Flaming Trolls – don’t you just love ’em?

I have a problem!

And after discussing this problem with a few others at Greenbelt (particular thanks to @gurdur and @FrDavidCloake) it seems that I am the only one who has this problem! Or at least I am the only one who has not sorted it out.

Flaming (http://www.sxc.hu/photo/1359576)The problem goes something like this: I post things on my blog, Facebook status and Twitter stream and some people (Trolls) choose to use that opportunity to write aggressive, unhelpful and/or derogatory comments (also known as flaming). What do I do about that?

My answer has been to leave the comment on my blog or facebook for all the world to see and just feel a bit wounded by it. The result is that I am then put off from my digital life because I feel a tad bruised and go into digital silence for a while.

The answer by others is to moderate and delete those comments that they believe are not helpful and/or offensive.

But why is this a problem for me?

I guess (and I know this is the topic of many social media conversations) that it boils down to two questions:

  • Who do I think I (digitally) am?
  • What kind of space have I (virtually) created?

For me the joy of social media is to dialogue, learn and grow alongside those who are different to me. Some might think that the internet is no place to experience alterity, but for me, otherness is a digital reality. So just because someone is other to me is no reason to delete them from my comments stream in fact the opposite is true  – I grow in their presence. But the real issue is what (virtual) space that dialogue occurs.

Is it the equivalent to my living room? Where I invite strangers (both those I don’t know and those who are different (strange) to me) in order to have a conversation and learn and grow together … but if they overstep the mark, dominate the conversation, insult me or other guests, or behave in a way that threatens and makes others in the room feel uncomfortable – then I can throw them out.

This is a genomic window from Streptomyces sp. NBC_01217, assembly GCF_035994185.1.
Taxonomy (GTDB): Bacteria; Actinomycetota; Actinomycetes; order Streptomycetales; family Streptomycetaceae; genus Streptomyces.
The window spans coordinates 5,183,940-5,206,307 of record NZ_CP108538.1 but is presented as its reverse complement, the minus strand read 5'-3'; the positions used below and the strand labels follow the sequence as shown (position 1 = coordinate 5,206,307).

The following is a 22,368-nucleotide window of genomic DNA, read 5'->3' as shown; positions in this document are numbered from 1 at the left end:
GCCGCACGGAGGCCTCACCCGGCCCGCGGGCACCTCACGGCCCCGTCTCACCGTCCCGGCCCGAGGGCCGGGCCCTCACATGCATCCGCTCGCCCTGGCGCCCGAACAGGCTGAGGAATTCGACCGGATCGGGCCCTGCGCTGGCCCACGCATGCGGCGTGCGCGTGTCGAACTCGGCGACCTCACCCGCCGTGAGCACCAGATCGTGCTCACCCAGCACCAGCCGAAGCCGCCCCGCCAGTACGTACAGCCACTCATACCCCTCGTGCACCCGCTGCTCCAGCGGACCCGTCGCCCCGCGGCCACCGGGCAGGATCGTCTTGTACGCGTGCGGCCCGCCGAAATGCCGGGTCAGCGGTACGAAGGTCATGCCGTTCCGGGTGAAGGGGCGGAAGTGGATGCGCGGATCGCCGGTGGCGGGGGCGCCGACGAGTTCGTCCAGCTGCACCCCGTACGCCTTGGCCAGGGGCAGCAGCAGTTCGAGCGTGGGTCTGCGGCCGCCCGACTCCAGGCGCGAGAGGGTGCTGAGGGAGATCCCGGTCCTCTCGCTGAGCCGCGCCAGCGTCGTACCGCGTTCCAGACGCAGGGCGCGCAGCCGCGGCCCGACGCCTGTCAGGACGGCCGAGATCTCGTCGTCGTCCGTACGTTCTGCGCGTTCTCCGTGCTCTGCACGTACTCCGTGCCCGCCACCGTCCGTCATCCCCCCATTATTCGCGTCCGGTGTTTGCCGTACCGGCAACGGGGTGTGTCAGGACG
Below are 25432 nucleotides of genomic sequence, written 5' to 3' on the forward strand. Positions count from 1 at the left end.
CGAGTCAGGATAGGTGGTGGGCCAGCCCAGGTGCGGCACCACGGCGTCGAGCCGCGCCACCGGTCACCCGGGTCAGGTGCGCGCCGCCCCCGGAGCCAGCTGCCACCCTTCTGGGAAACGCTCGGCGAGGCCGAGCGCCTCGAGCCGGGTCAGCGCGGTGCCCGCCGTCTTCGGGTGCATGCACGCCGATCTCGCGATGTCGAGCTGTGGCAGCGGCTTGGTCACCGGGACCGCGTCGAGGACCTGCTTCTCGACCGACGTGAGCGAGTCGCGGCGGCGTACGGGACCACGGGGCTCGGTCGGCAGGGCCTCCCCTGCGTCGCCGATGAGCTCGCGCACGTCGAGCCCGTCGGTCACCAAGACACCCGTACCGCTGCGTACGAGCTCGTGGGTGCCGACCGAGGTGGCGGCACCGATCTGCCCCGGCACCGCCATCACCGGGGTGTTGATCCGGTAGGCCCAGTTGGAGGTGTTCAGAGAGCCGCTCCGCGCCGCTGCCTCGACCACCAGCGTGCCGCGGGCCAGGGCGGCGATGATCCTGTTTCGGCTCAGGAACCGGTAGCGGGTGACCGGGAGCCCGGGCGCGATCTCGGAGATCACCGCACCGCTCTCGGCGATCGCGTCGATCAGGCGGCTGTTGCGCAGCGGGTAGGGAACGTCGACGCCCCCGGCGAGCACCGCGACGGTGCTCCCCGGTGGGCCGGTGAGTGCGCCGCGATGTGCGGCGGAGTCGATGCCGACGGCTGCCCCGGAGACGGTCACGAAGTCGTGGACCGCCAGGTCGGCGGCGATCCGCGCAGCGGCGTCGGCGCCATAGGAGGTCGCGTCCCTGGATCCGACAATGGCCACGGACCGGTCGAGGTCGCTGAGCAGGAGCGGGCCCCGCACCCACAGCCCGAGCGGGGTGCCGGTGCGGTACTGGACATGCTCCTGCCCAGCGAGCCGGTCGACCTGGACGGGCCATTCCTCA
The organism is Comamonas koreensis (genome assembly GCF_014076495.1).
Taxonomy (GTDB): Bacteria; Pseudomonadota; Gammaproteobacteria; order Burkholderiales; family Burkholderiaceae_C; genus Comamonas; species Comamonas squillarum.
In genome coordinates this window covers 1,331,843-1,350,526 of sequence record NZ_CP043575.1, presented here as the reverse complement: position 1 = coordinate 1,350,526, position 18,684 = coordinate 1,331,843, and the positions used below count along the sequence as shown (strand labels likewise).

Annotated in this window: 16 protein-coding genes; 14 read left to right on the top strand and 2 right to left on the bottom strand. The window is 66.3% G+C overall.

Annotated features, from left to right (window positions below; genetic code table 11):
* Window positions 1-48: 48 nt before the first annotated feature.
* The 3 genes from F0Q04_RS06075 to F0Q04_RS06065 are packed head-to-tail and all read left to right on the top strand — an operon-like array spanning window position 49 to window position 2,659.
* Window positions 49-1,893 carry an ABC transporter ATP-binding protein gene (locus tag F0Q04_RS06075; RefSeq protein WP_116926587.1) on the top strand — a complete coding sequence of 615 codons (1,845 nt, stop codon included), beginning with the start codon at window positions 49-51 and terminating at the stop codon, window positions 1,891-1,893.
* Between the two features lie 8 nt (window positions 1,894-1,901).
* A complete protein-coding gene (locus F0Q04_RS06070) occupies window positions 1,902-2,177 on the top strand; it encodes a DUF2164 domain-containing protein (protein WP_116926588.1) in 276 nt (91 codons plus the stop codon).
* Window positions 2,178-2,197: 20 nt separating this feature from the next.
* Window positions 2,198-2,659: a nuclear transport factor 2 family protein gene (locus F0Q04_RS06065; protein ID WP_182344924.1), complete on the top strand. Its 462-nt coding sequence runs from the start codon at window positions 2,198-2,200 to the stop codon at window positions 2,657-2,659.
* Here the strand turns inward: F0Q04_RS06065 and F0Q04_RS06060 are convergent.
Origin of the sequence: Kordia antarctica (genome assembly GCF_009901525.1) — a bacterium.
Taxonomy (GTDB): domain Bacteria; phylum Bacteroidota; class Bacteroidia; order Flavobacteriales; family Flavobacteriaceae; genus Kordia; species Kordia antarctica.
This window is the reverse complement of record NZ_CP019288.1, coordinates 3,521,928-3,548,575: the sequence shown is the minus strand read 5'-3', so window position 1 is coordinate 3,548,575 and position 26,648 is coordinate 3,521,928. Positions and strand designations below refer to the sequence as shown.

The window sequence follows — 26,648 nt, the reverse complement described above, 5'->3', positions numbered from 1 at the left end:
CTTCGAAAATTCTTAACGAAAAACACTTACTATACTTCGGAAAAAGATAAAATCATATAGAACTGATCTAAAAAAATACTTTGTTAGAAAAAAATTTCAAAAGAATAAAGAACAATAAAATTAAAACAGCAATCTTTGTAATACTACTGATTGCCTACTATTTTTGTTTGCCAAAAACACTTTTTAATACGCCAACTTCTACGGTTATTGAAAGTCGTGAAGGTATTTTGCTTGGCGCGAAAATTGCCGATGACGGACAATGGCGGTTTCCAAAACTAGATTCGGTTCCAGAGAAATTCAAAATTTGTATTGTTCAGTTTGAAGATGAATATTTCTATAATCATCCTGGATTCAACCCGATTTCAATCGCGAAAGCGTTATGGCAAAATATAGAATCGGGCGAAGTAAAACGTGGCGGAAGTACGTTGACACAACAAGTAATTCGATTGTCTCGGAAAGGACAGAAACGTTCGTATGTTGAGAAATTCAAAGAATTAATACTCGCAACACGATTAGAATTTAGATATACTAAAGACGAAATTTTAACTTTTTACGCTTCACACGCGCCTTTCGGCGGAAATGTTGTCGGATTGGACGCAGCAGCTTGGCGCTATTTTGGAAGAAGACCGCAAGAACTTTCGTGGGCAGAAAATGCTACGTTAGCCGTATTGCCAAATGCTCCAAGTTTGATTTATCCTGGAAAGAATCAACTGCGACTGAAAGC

Or is it the equivalent of the pub? Where I am a guest in someone else’s space alongside others who I do or do not know to have a conversation about those things that interest us all.  In this environment everyone has a greater freedom of expression and if I feel uncomfortable with another I either leave or move somewhere else.

So is my blog a public space? Or a personal space?

Then, of course, there is the issue of digital identity. Who am I online? And does that bear any resemblance to my offline life? This becomes pertinent when there are those that we include in one part of our digital life but not another. So should my Twitter and Facebook be linked? Or am I one person in one stream and another somewhere else? Should my blog relate to the whole of me or just a specific part of me? Or should I hide parts of me in specific social media space in order not to entice a troll? I had a good chat with @RWileECoyote about the merits of unlinking Facebook from Twitter and I have heard a number of comments around the Facebook vs Google + vs Twitter conversation that suggest people use different platforms for different things. Does that make my life manageable in small bite sizes I can handle or does it add to a sense of fragmented self – a fractured truth.  If I am being flamed by a troll on my blog ought I invite them into my G+, Twitter and Facebook world too? or should I say ‘I don’t want you in any part of my digital life?’

This gets more complicated when I remember my sense of calling to pioneer ministry. In this ministry I long to be in the presence of others who are different to me and I make a commitment to being alongside those I don’t like and those who don’t like me (or at least don’t get me) with the offer that, if they do get me, they might want to journey with me. Hardly possible if I delete trolls out of existence in my digital life.

So what is your digital space? Public? Private? A third space? Do you use different platforms to show different sides of the virtual you? and are #digidisciples called to be amongst those who are (digitally) unattractive and difficult? or ought we to delete them into the fiery furnace where there will be weeping and gnashing of teeth?

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